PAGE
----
string question

July 28, 2007 at 11:13 PM · do you know of any strings that would make a dark, robust and scratchy violin more clear and focused?.. i don't have any hopes that it will ever sing, i just wanna hear some suggestions on what would fit an instrument like that.

Replies (24)

July 29, 2007 at 02:45 PM · Before you change strings, it would be good to check a few things.

First, how old are your present strings, and what kind are they? Dominants, for example, can get very scratchy when they get old.

Second, is your bridge straight, square, and in the proper position? A tilted or mis-located bridge can really hurt your sound.

Third, have your sound post checked. A poorly fitted sound post can give a very scratchy sound.

Fourth, I don't want to insult you by asking the obvious, but how is your bow position? A bow that is not dead square to the strings can give a very scratchy sound. Bow speed and pressure are really important, too. Violins absolutely hate tentative bowing; you have to play it like you mean it, even in the softest passages.

My guess is that once these things have been remedied, your scratchiness will go away. Scratchy sound is quite often a matter of technique and adjustment rather than equipment.

As a fellow self-taught player, I think that really good tone production is the maybe last thing to come. My speed is good, intonation OK, rhythm OK, vibrato coming along well, and I've got a very good instrument and bows, but my tone is still a long way away from the professionals that I work with every day. I'm working hard on contact point, bow hold, speed and pressure, etc, but it's going to be a while (years?) before I'm really anywhere near proud of the sound I produce.

July 29, 2007 at 06:56 PM · You might try Thomastic Vision. They seem to me to be a lot more focused and clear (at least under my ear) than lots of other brands, especially Evas.

July 29, 2007 at 07:19 PM · From what you asked Sarah, I would suggest using gut strings for your G,D, & A (either wound or unwound). Synthetics are good, but they do not 'sing' or have the expressive nuances that gut strings have. All the great players of the past used gut strings. The greatest organic materials always beat synthetic. Sheep gut has been used for strings on musical instrument even dating back to Ancient Greece. I've heard many say that gut strings do not have the projection of synthetics. That is an absolute myth

July 29, 2007 at 08:28 PM · Sarah - you have received some good, well-meaning advice from people who cannot hear or play your violin with its current strings. While any of them might be correct, different strings sound different on different violins. You will do best to go to a luthier who can hear and play your violin with its current strings and recommend, on that basis, strings that will achieve the effect you seek. Good luck!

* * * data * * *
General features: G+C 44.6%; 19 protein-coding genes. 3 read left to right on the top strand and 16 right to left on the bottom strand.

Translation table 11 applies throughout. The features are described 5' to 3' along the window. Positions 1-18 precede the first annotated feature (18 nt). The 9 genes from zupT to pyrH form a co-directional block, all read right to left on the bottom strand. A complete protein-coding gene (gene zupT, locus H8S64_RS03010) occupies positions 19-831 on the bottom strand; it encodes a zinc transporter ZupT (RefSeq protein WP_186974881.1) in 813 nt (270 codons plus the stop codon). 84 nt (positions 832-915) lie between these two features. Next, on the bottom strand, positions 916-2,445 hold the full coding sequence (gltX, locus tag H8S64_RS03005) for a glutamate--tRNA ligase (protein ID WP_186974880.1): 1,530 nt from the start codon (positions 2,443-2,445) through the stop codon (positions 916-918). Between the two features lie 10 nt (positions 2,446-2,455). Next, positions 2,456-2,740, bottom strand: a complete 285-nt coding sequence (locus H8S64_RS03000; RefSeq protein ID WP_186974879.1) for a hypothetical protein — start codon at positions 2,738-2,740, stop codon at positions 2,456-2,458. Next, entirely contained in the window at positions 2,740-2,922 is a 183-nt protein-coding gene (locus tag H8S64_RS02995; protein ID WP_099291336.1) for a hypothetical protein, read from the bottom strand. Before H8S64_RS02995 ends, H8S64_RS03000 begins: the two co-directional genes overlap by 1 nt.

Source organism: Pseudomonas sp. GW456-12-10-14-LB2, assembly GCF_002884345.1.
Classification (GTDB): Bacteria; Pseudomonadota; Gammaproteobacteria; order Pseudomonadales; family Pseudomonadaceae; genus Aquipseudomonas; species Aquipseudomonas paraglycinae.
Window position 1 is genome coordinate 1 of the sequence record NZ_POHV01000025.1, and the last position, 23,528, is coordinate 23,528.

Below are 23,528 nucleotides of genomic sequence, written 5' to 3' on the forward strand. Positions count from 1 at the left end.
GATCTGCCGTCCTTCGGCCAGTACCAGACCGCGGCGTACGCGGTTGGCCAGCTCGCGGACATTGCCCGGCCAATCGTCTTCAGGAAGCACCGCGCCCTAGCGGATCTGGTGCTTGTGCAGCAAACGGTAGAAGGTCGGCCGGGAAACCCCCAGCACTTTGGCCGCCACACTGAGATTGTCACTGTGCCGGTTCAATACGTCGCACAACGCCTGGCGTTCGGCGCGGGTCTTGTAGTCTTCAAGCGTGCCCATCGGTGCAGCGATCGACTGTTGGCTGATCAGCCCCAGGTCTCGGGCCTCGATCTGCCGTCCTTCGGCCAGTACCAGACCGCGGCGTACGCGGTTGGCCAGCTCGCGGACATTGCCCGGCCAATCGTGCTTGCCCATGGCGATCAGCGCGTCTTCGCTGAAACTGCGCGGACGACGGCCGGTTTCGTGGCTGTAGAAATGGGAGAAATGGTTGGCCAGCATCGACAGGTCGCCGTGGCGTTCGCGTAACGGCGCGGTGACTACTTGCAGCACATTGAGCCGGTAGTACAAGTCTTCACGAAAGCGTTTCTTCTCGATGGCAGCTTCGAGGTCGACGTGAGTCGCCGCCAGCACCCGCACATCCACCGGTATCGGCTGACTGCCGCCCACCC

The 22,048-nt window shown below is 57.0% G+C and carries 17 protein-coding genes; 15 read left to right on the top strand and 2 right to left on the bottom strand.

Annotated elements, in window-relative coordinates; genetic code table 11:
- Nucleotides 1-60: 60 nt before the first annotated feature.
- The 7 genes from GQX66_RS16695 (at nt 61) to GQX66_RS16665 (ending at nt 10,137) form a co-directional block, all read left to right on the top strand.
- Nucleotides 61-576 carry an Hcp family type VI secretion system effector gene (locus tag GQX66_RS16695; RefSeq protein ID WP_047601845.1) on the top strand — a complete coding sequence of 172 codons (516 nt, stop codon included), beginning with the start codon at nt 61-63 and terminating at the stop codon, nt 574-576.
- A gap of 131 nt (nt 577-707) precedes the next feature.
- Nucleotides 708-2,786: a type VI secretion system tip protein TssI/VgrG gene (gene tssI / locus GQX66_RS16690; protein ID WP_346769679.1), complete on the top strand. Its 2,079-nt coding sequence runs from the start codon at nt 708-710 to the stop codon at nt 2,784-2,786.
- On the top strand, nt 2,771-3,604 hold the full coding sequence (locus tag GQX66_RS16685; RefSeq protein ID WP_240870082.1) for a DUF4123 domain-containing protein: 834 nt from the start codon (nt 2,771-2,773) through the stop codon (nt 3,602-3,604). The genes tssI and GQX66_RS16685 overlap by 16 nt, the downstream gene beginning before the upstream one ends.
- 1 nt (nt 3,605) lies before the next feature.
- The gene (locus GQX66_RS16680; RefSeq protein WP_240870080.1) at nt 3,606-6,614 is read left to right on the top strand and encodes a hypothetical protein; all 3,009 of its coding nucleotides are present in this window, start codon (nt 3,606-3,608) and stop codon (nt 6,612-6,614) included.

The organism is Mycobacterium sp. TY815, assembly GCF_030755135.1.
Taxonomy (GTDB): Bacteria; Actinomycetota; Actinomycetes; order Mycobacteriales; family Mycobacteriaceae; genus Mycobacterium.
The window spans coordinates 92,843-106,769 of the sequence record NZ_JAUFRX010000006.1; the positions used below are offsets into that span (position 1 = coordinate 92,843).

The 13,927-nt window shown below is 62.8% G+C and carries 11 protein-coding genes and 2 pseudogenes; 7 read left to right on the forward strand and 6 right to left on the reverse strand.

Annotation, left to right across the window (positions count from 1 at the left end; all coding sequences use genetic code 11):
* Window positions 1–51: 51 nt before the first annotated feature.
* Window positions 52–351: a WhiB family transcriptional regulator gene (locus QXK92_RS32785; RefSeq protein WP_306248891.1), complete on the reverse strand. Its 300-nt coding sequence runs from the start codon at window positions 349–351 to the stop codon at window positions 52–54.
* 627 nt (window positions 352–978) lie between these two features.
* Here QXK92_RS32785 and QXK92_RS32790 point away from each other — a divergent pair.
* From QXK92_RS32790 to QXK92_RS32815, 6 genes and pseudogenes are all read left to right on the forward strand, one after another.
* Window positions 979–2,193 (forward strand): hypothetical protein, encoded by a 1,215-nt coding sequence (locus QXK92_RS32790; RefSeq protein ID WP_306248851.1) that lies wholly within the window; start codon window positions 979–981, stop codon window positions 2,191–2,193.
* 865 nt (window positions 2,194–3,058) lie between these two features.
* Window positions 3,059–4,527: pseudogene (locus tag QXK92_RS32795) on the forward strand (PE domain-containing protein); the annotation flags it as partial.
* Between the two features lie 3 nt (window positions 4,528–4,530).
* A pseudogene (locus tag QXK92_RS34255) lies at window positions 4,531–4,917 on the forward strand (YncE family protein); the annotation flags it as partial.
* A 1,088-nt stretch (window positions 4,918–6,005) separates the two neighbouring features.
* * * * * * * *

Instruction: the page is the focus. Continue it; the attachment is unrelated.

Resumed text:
July 29, 2007 at 08:31 PM · Oh,my...dark, robust and scratchy just don't go together for me, maybe because dark and robust seem positive, even if not to your taste?, but scratchy is really negative. I agree with the 1st writer about everything to check and consider. If singing means something lighter, brighter or more treble? you might really be meaning you want a different violin than what you're describing. Sue

July 29, 2007 at 10:25 PM · Sorry Nate,

I must quibble with these two points:

"All the great players of the past used gut strings. The greatest organic materials always beat synthetic"

All the players of the past used gut--great and otherwise--because they had no choice.

Also, there are lots of examples of synthetics beating original organic materials, in uses from Gore-tex (beats rubber for breathability) to nylon stockings, to synthetic drugs like chloroquinine and aspirin.

I know you're a fan of gut, but it really depends on the violin. On some instrument it can sound great, but on others it can sound garbled and woofy (like mine). They're a nightmare to install and to keep tuned, and they're expensive. The poster doesn't sound like a professional, so I'd think she would only go to gut as a last resort, not a first.